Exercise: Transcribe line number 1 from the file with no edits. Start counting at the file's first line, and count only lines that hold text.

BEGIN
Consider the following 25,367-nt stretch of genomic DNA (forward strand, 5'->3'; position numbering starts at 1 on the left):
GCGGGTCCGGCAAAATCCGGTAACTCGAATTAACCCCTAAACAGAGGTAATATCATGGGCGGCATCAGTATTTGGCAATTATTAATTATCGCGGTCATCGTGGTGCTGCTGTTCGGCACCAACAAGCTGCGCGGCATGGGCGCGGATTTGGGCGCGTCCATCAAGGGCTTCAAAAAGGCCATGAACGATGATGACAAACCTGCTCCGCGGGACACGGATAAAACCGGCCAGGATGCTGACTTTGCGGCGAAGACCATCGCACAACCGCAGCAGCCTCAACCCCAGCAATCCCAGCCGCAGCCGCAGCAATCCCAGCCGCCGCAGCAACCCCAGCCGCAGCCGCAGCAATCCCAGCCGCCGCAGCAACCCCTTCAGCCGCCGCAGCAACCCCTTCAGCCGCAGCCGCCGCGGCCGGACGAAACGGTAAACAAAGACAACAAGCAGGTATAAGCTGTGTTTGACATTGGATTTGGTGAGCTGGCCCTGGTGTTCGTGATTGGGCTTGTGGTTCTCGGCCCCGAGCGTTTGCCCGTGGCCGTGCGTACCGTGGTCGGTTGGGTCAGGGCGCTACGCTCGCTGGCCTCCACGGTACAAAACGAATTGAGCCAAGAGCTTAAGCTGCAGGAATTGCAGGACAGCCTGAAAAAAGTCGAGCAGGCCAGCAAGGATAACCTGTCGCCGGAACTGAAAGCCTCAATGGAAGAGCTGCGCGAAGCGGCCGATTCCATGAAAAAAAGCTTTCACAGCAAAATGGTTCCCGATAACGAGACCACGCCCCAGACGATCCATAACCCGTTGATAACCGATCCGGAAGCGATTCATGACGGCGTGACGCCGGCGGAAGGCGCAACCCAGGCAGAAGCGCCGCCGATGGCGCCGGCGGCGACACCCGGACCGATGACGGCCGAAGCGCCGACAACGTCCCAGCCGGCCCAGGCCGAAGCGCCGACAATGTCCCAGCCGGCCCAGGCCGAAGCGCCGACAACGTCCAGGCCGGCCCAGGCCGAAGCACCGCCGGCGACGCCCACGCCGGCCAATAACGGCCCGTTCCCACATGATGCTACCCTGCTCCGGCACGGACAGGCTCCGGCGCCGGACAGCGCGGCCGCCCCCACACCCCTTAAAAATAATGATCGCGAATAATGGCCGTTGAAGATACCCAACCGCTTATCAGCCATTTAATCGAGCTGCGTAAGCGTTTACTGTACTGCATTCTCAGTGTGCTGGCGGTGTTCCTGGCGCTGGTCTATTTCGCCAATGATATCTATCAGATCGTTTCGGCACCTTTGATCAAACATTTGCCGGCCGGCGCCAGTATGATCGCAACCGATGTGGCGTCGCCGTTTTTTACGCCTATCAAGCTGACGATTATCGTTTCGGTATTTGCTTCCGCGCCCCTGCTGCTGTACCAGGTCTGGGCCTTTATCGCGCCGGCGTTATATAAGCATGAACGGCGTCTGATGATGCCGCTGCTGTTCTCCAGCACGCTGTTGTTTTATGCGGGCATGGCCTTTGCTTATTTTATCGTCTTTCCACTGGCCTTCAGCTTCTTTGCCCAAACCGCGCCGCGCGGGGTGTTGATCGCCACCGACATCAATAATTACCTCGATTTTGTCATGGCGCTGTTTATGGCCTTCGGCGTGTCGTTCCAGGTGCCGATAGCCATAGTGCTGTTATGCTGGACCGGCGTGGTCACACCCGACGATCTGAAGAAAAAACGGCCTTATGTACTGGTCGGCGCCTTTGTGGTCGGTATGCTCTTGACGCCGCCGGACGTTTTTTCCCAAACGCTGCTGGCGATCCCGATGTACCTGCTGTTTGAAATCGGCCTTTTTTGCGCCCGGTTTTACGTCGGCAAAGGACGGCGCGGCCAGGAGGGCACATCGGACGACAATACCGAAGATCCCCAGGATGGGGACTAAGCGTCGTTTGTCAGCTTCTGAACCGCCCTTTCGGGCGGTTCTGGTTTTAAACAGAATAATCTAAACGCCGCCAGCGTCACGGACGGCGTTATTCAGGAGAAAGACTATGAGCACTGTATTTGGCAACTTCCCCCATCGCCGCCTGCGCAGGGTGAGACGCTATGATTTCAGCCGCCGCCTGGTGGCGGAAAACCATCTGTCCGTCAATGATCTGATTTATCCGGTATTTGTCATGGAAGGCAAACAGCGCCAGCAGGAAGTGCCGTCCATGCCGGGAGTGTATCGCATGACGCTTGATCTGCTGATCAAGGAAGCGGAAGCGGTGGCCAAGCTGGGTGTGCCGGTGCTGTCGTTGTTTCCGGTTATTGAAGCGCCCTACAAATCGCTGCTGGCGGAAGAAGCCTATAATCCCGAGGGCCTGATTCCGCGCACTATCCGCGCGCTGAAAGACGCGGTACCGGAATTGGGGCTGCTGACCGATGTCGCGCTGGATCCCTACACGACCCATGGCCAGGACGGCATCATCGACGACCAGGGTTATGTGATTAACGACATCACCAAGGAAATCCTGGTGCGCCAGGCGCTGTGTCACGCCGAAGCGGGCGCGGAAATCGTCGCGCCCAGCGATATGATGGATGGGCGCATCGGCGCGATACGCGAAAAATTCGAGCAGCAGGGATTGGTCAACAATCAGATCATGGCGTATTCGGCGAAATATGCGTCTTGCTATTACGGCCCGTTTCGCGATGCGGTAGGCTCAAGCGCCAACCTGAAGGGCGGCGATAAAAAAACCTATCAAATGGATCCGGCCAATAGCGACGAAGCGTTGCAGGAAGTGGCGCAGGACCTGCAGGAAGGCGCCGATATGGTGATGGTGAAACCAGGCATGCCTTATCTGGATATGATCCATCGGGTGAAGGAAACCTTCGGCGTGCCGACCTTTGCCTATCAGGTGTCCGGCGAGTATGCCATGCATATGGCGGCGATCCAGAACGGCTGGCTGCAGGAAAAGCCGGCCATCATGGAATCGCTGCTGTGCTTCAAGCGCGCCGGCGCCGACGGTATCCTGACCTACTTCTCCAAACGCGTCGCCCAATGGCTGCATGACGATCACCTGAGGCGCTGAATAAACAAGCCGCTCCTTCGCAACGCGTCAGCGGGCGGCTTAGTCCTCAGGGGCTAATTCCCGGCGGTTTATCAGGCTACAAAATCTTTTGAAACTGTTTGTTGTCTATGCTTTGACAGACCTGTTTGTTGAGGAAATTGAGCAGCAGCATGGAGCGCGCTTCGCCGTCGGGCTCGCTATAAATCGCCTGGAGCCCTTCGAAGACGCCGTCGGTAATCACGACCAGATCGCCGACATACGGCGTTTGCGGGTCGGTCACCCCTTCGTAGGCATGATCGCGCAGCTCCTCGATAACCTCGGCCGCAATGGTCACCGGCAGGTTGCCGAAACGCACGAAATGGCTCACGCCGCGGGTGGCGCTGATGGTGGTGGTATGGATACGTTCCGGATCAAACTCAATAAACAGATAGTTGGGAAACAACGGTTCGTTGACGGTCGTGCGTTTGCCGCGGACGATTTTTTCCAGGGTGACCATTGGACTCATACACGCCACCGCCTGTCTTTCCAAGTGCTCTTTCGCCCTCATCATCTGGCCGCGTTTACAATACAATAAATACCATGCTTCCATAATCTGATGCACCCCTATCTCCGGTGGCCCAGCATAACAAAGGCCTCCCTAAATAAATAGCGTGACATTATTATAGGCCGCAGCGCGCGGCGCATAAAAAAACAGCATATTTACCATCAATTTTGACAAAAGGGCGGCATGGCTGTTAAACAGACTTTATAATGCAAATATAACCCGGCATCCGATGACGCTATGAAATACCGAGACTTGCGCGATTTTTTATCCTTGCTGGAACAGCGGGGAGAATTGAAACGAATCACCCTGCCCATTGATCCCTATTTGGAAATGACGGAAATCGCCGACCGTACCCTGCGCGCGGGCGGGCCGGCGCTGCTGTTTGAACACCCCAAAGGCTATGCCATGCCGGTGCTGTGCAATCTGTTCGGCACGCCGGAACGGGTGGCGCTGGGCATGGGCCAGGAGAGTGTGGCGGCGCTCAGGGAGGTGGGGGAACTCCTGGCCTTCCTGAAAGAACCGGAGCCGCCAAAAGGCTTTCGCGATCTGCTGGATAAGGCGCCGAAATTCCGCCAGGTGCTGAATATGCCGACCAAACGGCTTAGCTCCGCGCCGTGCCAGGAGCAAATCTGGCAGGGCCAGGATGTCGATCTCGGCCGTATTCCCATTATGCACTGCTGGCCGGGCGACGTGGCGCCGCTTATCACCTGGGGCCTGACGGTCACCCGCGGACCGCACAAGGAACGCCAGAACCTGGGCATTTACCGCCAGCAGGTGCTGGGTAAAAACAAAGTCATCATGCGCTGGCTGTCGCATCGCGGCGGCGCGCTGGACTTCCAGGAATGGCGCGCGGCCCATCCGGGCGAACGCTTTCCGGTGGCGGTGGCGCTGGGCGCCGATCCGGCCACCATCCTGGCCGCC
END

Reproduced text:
Consider the following 25,367-nt stretch of genomic DNA (forward strand, 5'->3'; position numbering starts at 1 on the left):